After graduation, he became a mason like his father. He wasn’t a big man – only about 5feet 5 inches tall, but he was strong, stocky and never lost his love of hockey. During the 1920s, ice hockey was a game for both college boys and working men. Amateur leagues sprang up everywhere. In 1922, Thurston, known as “Fuzzy”, was playing with the Exeter Hockey Club. He continued to play in various leagues around New England, including the Amesbury Maples and as far away as the Bronx Bombers.

The greatest adventure of his life took place in 1932. He was nearly 29 that winter, too old really for the Olympic team. Instead, Thurston was chosen for a European tour. The Boston Globe reported, “A group of amateur players, well known about Greater Boston, will sail for Europe Friday morning on the S.S. Majestic, bound for a long tour of the continent and the British Isles where they will play at least 20 games as well as compete at the European amateur championships in March. Walter Brown’s team of 'All Stars' will comprise 10 players most of whom have been playing with the local clubs this winter. The team will be away from home six weeks at least and will play in 14 cities in nine different countries.” Organized under the auspices of the French Ice Hockey Federation, the tour overlapped with the 1932 Olympics, which were being held in Lake Placid, New York. Walter Brown, it should be noted, was a Phillips Exeter alumnus who would later go on to be the founder and owner of a little Boston basketball team called the Celtics.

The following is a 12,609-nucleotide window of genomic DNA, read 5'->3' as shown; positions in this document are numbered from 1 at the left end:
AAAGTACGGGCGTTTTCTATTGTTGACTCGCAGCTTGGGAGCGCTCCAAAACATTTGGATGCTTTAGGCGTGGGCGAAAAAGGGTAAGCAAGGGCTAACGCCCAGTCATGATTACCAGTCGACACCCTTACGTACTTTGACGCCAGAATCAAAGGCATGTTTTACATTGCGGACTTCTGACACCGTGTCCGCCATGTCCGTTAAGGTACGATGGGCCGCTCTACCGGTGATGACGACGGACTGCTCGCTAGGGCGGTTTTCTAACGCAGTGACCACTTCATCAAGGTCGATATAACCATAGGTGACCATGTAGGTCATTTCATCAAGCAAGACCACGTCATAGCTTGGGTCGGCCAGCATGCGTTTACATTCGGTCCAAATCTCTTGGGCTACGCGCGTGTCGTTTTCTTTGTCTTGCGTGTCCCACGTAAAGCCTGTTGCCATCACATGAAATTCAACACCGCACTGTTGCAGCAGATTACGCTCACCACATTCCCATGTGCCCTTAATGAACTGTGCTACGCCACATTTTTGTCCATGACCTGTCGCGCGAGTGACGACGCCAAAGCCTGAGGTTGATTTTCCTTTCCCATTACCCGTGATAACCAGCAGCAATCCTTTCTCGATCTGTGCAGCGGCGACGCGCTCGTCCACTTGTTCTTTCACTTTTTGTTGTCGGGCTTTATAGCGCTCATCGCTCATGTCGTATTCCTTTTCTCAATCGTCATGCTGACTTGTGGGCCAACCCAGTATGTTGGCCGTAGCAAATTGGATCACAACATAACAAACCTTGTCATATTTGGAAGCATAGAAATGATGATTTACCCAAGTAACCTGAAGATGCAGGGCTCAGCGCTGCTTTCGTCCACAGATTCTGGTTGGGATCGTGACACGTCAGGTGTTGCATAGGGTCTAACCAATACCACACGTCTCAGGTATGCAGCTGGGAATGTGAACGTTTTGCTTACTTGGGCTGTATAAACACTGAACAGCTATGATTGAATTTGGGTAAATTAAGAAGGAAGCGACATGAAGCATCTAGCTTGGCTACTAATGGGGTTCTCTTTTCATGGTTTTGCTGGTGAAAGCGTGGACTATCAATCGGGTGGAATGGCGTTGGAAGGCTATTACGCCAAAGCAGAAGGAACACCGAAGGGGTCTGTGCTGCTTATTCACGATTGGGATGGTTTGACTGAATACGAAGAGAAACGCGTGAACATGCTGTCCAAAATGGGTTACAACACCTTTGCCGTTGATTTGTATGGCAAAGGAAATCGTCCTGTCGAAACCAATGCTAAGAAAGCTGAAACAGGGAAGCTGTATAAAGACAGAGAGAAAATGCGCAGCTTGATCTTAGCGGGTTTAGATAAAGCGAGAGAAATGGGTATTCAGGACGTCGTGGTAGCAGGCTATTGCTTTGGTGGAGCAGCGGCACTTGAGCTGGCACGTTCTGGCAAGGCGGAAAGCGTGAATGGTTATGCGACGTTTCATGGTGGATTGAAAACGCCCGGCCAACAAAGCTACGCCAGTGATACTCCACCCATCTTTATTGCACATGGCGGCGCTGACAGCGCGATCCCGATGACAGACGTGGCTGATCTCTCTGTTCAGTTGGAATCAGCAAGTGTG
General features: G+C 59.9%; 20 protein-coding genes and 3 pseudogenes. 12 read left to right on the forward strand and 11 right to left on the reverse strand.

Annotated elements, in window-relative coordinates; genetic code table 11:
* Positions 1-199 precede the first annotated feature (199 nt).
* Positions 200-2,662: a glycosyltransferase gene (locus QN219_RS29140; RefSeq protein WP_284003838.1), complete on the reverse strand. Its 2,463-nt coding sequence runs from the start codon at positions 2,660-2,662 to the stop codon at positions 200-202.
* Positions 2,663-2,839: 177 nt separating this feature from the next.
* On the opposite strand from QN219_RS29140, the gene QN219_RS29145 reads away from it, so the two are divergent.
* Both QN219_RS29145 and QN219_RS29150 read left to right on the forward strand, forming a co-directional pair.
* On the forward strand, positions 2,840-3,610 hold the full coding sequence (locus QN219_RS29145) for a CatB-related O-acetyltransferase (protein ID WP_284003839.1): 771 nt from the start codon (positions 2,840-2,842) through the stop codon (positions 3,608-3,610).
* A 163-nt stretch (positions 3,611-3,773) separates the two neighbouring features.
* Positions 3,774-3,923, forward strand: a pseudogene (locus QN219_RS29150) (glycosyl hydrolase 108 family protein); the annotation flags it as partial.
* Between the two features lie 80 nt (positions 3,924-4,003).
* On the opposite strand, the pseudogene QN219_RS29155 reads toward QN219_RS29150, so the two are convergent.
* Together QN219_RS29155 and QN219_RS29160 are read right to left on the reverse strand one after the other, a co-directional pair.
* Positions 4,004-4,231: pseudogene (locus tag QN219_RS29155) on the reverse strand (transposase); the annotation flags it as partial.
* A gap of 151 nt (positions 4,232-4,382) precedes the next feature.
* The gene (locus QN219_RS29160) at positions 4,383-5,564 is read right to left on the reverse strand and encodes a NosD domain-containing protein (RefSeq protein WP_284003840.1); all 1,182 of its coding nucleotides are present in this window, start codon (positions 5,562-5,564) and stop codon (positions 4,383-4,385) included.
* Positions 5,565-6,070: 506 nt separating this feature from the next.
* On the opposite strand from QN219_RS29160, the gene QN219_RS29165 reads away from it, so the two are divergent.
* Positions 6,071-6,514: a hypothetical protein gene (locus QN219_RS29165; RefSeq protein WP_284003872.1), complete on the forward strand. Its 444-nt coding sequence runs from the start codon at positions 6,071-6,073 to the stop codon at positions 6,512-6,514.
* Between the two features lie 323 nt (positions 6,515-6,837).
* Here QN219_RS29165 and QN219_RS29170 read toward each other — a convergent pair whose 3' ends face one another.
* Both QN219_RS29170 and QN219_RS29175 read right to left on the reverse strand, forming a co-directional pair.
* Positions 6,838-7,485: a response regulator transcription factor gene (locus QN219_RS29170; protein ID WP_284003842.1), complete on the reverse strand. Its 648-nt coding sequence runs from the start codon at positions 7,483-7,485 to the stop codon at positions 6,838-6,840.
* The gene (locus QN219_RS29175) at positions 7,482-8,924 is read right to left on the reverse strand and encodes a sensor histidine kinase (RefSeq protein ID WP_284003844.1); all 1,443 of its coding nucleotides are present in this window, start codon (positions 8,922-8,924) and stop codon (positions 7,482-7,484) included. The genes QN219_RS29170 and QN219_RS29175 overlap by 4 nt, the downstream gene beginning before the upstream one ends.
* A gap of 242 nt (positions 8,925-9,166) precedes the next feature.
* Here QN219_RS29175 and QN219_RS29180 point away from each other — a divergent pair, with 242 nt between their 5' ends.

Exeter only gave passing notice to her hometown boy, perhaps because he mostly played in Massachusetts. On February 5th, the Exeter News-Letter mentioned, “G. Herbert Thurston, ’20, sailed last Friday with the all star hockey team for a European tour of six weeks.”

The team called themselves the Boston Olympic Hockey Club – homage to the Olympics, no doubt, since none of the players actually participated in the Olympic Games that year. Boston Globe writer Victor Jones’ reporting allows us a rare peek at the activities. “Europe, the lads report, is nuts over hockey. Wherever the team went, in England, France, Switzerland, Germany and Sweden, capacity crowds saw them in action.” They played 23 games, winning 20, tying two and losing only one. “While abroad,” Jones wrote, “the team played on all kinds of rinks, some indoors, some outdoors. Almost every town in Germany, according to Brown, has some sort of indoor rink.”